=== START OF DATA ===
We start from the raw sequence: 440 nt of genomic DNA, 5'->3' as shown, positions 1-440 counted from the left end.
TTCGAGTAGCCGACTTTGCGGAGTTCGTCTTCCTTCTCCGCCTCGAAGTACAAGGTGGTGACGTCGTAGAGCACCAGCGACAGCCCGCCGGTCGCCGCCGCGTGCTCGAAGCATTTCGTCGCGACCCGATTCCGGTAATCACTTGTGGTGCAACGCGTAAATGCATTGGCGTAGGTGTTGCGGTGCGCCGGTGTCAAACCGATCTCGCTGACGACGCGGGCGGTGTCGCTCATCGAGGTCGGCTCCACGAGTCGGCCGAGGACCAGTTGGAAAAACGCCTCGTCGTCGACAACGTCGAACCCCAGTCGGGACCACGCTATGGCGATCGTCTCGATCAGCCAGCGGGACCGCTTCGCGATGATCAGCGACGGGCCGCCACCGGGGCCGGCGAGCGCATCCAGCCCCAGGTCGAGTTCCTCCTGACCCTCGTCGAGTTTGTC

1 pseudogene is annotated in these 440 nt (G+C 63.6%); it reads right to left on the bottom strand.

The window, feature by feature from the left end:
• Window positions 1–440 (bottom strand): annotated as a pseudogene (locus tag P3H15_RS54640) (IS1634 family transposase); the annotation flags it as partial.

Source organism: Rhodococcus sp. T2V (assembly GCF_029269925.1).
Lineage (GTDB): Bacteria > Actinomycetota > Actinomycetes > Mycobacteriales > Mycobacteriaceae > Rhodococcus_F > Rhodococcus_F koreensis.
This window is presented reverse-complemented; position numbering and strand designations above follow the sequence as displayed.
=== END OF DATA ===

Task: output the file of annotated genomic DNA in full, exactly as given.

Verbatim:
We start from the raw sequence: 440 nt of genomic DNA, 5'->3' as shown, positions 1-440 counted from the left end.
TTCGAGTAGCCGACTTTGCGGAGTTCGTCTTCCTTCTCCGCCTCGAAGTACAAGGTGGTGACGTCGTAGAGCACCAGCGACAGCCCGCCGGTCGCCGCCGCGTGCTCGAAGCATTTCGTCGCGACCCGATTCCGGTAATCACTTGTGGTGCAACGCGTAAATGCATTGGCGTAGGTGTTGCGGTGCGCCGGTGTCAAACCGATCTCGCTGACGACGCGGGCGGTGTCGCTCATCGAGGTCGGCTCCACGAGTCGGCCGAGGACCAGTTGGAAAAACGCCTCGTCGTCGACAACGTCGAACCCCAGTCGGGACCACGCTATGGCGATCGTCTCGATCAGCCAGCGGGACCGCTTCGCGATGATCAGCGACGGGCCGCCACCGGGGCCGGCGAGCGCATCCAGCCCCAGGTCGAGTTCCTCCTGACCCTCGTCGAGTTTGTC

1 pseudogene is annotated in these 440 nt (G+C 63.6%); it reads right to left on the bottom strand.

The window, feature by feature from the left end:
• Window positions 1–440 (bottom strand): annotated as a pseudogene (locus tag P3H15_RS54640) (IS1634 family transposase); the annotation flags it as partial.

Source organism: Rhodococcus sp. T2V (assembly GCF_029269925.1).
Lineage (GTDB): Bacteria > Actinomycetota > Actinomycetes > Mycobacteriales > Mycobacteriaceae > Rhodococcus_F > Rhodococcus_F koreensis.
This window is presented reverse-complemented; position numbering and strand designations above follow the sequence as displayed.